A new tech school opened in the Banyule and Nillumbik area – the first stop for a travelling exhibition celebrating women in STEM.
Hosted at Melbourne Polytechnic's Greensborough campus, the new Banyule Nillumbik Tech School gives almost 14,000 secondary school students in Melbourne's north free access to the latest technology, industry partnerships and innovative learning programs.
The Banyule Nillumbik Tech School programs are offered free to students from 19 partner schools and will emphasise the skills needed for careers in the 21st century.
The Tech School will focus on developing student skills in scientific and technical services, healthcare and social assistance, as well as entrepreneurship.
Banyule Nillumbik Tech School will also be the inaugural host of the STEMpowered exhibition.
STEMpowered's local heroes
Touring Victoria's 10 tech schools, the exhibition will showcase some of the extraordinary achievements of Victorian women in STEM fields.
The exhibition will feature videos and artefacts, and profile women working in fields as diverse as games development, wearable tech, environmental science, cancer research, food waste, Teodgenetics, biotech, nanotechnology and mathematics
Each tech school will host a local hero. Banyule Nillumbik's local hero is engineer Teodora Raducan, who is featured in the STEMpowered exhibition.
Teodora says it's an honour to be selected to be a local hero for the Tech School and STEMpowered.
'I don't have enough words to describe how important a tech school like this is for me and for the students,' Teodora says.
'It is very important for girls to get involved in STEM because they bring a different perspective to the table.'
'I think that diversity is the key to innovation and that has to be reflected in everything from gender to cultural background.'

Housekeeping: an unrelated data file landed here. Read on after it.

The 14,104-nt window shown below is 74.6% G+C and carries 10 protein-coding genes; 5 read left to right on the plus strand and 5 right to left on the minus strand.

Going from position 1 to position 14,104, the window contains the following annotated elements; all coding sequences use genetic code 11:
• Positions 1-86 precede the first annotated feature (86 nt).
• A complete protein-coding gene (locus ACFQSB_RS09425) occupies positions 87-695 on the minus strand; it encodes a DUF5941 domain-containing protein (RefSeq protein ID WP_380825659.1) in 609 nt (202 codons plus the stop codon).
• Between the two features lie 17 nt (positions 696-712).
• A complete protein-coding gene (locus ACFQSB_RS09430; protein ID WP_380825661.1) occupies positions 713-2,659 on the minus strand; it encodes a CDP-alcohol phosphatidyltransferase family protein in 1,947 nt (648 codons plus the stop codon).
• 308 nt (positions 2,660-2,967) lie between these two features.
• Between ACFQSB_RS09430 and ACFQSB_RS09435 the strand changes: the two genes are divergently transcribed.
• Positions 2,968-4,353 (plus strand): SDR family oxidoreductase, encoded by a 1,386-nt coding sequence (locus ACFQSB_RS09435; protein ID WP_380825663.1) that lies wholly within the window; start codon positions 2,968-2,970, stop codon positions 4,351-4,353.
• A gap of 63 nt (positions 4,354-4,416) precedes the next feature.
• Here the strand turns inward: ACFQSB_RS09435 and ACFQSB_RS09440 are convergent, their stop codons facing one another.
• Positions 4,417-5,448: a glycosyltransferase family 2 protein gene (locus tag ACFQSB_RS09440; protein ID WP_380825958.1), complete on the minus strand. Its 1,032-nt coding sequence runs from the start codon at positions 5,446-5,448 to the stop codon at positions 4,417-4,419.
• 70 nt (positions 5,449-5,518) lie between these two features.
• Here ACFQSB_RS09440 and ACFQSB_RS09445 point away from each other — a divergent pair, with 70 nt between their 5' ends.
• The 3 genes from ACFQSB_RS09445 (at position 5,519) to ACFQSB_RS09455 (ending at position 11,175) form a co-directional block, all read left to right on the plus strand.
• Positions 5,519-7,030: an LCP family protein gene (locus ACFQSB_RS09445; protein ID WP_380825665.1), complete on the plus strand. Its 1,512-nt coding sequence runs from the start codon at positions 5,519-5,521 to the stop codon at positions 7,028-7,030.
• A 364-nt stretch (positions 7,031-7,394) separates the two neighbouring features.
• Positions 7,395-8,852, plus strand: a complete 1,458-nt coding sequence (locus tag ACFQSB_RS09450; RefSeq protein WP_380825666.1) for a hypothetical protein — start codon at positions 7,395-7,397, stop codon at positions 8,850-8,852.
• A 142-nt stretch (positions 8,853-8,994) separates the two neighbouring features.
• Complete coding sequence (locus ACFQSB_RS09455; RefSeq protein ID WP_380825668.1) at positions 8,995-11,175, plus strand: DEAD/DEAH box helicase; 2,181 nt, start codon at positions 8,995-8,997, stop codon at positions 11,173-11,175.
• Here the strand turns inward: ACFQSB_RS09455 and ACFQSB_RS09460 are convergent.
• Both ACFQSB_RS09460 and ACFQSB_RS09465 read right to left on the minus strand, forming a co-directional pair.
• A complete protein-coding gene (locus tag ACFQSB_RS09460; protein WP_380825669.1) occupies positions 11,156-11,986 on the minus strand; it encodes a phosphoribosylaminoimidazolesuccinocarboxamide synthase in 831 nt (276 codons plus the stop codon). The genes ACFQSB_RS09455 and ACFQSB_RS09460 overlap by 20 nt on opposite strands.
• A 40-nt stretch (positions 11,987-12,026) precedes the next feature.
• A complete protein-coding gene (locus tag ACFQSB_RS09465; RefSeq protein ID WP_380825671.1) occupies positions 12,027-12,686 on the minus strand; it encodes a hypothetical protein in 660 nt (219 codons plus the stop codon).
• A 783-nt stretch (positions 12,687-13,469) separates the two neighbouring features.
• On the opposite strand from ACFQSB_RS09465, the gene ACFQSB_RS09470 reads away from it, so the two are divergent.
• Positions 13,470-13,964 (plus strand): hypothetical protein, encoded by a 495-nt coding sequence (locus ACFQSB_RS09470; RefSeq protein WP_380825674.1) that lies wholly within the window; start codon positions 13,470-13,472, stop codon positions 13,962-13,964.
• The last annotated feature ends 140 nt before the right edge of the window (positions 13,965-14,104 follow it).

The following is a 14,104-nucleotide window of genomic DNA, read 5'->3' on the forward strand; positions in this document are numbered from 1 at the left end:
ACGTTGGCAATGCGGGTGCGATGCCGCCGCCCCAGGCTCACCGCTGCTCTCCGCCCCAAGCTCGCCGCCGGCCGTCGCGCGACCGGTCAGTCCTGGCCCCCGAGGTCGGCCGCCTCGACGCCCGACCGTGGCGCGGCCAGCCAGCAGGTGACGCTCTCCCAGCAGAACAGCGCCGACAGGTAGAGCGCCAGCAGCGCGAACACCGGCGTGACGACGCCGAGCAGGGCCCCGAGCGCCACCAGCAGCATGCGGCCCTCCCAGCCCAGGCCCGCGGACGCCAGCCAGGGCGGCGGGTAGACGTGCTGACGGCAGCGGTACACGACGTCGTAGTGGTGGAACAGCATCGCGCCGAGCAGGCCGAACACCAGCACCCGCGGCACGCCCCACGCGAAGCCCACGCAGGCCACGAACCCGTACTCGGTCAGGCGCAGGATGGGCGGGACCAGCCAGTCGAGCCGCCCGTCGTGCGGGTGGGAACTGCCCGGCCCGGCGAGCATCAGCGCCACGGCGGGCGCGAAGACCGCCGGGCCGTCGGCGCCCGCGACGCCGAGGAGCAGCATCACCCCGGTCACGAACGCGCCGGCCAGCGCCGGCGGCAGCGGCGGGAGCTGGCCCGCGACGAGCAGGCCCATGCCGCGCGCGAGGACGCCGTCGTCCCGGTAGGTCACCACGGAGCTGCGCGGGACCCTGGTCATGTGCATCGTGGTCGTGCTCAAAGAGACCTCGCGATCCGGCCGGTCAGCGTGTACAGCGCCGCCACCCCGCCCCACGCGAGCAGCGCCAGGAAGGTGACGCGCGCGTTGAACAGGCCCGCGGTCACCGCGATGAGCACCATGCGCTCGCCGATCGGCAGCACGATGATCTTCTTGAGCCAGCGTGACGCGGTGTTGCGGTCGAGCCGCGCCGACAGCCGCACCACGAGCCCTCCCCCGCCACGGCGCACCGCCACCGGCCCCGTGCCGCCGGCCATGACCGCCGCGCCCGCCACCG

Montmorency Secondary College student Sarah Van Putten is one of Banyule Nilumbik Tech School's student ambassadors, chosen for her enthusiasm for STEM subjects and engineering.
She interviews Teodora in a STEMpowered short film. From their short discussion, Sarah took away the message that high school students should make broad subject and teartiary schooling selections.
'I don't have to stick with one pathway when there are so many different pathways open for me,' Sarah says.
Participating in STEMpowered helped her understand that young women have what it takes to pursue career in STEM.
'Being able to visually see and be educated about all of the remarkable opportunities that there are for females to work for or be involved in in the STEM industry is absolutely inspiring,' Sarah says.
'I encourage more girls to do what they love. All that matters in reality, is that they are passionate about what they do.'
Explore careers and bring science to life
Biotech and Koorie Voices are two programs on offer at Banyule Nillimbuk Tech School.
Developed in partnership with CSL Behring and the Committee for Melbourne, the biotech program includes: a tour of CSL Behring, a school-based scientific inquiry, and a biotech design challenge.
The program aims to teach students how biotechnology will meet the opportunities and challenges facing society.
The Koorie Voices program involves building 'wired for sound' installation works: a Coolamon (Aboriginal carrying vessel), which will deploy digital technologies to share Aboriginal stories in new ways.
As well as workspaces with specialised STEM equipment, students have access to a green screen, a spray booth, 3D modelling and a range of speciality equipment to develop industry-linked projects.
The Banyule Nillumbik Tech School is part of a $128 million investment to establish 10 Tech Schools across the state.
Tech Schools link schools, industry and tertiary providers to deliver innovative STEM learning programs based on design thinking and the use of advanced technologies.